“Lo Vas A Olvidar” is featured in the upcoming Euphoria special, “Part 2: Jules,” giving fans a taste of the moody, mysterious show to come. The music video for “Lo Vas A Olvidar” features Eilish and Rosalía singing with large bubbly acrylic nails in a creatively lit empty space, uniting English and Spanish lyrics with a chilling, hypnotic sound. It’s Eilish’s first dive into Latino music, and fans are loving it.

Translating to “Will You Forget It,” this breakup song yearns for forgiveness, or even a complete absolution, of mistakes with a significant other. The lyrics leave some fans wondering whether this song is a reflection of the singers’ personal experiences or was specifically made for the show. While the connection to the show or the artists is unclear, this song speaks to our imperfect human nature and deep need for forgiveness when we mess up. 

Dime que no te arrepientes aún (Tell me you still don't regret it)

Dime si aún queda algo en común (Tell me we still have something in common)

El tiempo que se pierde no vuelve (The time that is lost does not return)

Dame un beso y bájame de la cru' (Give me a kiss and take me down from the cross)

Rosalía and Eilish reference their mistakes and condemnation with the symbol of being strung up on a cross, as if they endured this brutal form of punishment—one that Jesus suffered—for their sins. They want forgiveness, and in order to receive it, they must be taken down from a cross to let go of their problems and move forward. But rather than picking it up themselves as Jesus calls us to do, they’re pleading for someone else to help them to escape their cross unscathed, as if it never existed. 

Un día se hundió y al otro puedo partirme (One day I'm a god and the next I can break)

You say it to me like it's something I have any choice in

If I wasn't important, then why would you waste all your poison?

When we’re in love, life feels like a rollercoaster, and it can be hard to make the right decisions when everything feels so unstable. While we can easily blame this on human nature, it’s important to acknowledge our personal shortcomings. Additionally, when Eilish and Rosalía sing “Carrying all this poison isn’t good,” and later “If I wasn't important, then why would you waste all your poison?” it’s likely the singers are using poison to symbolize the grudge of someone they care about, as if their worth is proved by the amount of effort someone put into hating them.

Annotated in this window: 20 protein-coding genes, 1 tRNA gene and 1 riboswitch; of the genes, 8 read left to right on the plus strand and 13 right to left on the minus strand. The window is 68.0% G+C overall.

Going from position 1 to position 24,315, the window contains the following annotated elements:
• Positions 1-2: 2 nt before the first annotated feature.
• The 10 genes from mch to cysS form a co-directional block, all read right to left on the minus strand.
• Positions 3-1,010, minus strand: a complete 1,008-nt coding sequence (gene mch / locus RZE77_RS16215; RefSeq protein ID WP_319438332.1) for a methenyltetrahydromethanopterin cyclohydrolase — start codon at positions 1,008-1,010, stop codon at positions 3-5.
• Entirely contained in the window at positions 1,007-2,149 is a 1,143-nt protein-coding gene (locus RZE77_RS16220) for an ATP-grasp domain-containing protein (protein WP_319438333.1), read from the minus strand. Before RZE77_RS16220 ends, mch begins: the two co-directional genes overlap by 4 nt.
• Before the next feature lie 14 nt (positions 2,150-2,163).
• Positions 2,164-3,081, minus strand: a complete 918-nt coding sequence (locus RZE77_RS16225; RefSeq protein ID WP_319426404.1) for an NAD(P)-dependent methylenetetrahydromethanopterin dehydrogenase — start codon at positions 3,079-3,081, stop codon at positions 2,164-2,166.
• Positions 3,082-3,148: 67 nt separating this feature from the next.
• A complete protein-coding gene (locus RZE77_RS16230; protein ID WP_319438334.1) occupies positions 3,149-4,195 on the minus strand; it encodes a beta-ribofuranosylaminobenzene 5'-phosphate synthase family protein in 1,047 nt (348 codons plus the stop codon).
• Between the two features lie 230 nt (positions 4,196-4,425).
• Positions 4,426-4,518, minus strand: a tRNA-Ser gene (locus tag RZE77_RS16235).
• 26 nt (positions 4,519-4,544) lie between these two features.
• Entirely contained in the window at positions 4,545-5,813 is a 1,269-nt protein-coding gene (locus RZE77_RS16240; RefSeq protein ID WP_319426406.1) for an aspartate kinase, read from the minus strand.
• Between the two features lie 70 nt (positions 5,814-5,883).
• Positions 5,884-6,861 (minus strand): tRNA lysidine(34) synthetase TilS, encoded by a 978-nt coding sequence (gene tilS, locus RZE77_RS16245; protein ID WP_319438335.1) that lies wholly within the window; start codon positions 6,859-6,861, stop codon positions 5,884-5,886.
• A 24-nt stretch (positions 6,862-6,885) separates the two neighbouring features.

Discussing the song with your teen

As you may have gathered, this song isn’t entirely hopeful. We don’t know if they were forgiven by their exes or if they ever will be. This mirrors how we are bound to make mistakes and how we have no real control over how others will react when we do. When talking about this with your teen, consider these questions: 

  1. When it comes to past relationships, is it important to have closure? Why or why not?
  2. What would you do if someone you cared about wouldn’t forgive you? 
  3. Have you ever felt trapped by your mistakes? If so, how did you feel? What did you do to move forward? 
  4. How can we move on when someone refuses to forgive us? 
  5. Is forgiving and forgetting a mistake the same thing? Why or why not? 
  6. How can we actively forgive ourselves and others in a biblical way?